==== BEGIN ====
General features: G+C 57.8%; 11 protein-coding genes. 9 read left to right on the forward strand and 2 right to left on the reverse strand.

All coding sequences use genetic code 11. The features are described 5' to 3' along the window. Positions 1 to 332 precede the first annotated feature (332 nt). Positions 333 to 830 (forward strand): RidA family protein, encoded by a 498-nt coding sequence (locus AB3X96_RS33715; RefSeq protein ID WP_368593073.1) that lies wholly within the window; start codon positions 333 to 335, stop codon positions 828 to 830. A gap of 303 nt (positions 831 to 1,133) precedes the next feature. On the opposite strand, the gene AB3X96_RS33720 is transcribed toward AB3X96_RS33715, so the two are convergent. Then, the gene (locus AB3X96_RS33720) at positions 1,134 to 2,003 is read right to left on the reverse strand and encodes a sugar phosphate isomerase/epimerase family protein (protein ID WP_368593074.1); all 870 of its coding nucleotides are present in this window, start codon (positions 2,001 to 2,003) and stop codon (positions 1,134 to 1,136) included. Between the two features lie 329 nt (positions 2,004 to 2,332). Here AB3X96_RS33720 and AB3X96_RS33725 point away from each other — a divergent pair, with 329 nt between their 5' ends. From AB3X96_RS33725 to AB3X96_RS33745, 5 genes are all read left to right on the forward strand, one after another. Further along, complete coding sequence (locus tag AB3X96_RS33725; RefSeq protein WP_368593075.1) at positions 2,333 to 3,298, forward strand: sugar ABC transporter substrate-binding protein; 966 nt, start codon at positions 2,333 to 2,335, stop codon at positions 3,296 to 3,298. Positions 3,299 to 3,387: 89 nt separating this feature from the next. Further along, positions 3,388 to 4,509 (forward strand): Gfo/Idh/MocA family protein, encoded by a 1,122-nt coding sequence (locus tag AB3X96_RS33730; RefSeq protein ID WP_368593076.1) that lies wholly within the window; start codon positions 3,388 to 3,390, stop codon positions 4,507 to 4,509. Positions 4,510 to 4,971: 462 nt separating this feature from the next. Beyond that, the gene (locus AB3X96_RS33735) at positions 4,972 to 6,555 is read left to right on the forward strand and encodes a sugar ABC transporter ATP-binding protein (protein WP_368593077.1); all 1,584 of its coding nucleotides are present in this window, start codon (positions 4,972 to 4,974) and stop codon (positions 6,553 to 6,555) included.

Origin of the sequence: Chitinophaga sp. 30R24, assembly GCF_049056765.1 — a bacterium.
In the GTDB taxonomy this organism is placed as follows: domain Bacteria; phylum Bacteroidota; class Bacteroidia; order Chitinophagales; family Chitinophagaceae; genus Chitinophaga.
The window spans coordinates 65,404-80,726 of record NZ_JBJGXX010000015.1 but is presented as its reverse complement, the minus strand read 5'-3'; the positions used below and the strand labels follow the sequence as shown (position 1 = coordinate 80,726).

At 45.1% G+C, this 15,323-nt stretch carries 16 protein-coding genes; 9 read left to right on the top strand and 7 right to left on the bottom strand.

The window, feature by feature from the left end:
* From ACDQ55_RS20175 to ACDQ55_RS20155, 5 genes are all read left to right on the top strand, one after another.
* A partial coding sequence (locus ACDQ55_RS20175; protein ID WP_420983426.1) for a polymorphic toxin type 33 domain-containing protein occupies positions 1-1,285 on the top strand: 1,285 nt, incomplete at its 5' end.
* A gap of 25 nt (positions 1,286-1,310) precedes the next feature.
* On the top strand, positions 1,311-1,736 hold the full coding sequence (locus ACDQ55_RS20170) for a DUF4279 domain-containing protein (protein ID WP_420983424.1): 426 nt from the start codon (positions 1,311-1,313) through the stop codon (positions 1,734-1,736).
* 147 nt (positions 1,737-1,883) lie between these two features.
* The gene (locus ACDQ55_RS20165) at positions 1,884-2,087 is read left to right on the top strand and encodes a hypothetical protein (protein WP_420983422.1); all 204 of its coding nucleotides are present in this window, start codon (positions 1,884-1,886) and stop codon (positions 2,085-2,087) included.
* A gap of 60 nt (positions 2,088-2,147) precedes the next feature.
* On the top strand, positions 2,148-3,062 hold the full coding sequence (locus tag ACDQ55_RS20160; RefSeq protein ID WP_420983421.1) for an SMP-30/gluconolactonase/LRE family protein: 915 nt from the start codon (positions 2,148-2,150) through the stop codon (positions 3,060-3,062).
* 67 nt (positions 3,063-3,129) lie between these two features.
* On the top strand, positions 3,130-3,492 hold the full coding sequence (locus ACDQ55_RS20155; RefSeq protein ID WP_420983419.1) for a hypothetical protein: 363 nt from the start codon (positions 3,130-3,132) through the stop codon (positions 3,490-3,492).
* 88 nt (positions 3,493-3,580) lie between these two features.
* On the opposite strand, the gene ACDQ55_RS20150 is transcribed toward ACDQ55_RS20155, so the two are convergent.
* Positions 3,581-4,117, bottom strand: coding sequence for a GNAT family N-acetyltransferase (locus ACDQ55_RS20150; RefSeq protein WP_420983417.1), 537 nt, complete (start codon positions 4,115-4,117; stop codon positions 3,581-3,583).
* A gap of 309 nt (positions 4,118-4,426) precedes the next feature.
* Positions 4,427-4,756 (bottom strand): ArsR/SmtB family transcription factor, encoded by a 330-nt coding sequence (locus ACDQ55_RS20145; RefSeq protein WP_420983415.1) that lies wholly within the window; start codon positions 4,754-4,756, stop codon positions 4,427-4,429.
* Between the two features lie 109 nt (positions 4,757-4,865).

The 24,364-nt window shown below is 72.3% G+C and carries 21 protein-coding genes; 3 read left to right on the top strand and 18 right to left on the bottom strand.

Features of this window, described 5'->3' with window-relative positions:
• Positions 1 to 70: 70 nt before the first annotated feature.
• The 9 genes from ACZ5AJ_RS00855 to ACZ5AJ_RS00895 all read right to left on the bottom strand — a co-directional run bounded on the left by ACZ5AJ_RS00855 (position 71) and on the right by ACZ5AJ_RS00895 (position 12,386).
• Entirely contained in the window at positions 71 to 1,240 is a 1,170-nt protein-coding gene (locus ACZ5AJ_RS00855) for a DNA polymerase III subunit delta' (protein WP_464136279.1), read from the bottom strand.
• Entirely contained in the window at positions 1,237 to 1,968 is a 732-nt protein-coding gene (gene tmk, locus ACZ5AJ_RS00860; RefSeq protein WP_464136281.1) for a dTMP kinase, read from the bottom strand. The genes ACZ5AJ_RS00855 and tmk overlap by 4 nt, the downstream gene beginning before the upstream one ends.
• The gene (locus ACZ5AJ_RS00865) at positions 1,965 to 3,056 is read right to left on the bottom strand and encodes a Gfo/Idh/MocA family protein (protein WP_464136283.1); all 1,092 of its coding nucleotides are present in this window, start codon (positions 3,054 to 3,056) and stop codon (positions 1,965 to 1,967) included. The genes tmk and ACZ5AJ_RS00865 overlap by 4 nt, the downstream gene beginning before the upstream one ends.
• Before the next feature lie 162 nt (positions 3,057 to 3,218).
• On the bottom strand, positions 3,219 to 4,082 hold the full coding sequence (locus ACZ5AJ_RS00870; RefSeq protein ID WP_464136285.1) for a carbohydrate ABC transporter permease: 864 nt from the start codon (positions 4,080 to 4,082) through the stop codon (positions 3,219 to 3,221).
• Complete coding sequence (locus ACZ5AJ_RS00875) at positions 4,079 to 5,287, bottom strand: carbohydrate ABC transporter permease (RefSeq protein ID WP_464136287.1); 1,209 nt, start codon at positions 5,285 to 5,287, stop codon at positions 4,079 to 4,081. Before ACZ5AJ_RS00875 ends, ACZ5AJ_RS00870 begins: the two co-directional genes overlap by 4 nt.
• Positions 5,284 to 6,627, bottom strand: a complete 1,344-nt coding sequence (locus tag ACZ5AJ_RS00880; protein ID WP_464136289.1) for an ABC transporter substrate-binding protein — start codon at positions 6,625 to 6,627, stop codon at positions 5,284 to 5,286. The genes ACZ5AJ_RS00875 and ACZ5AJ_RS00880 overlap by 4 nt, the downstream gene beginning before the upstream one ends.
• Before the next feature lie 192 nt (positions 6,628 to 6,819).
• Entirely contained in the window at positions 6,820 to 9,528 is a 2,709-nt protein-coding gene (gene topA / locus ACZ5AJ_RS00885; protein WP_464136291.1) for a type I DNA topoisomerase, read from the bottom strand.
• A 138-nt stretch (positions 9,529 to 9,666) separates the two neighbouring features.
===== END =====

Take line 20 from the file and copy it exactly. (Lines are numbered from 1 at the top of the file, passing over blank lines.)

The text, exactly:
* Positions 3,581-4,117, bottom strand: coding sequence for a GNAT family N-acetyltransferase (locus ACDQ55_RS20150; RefSeq protein WP_420983417.1), 537 nt, complete (start codon positions 4,115-4,117; stop codon positions 3,581-3,583).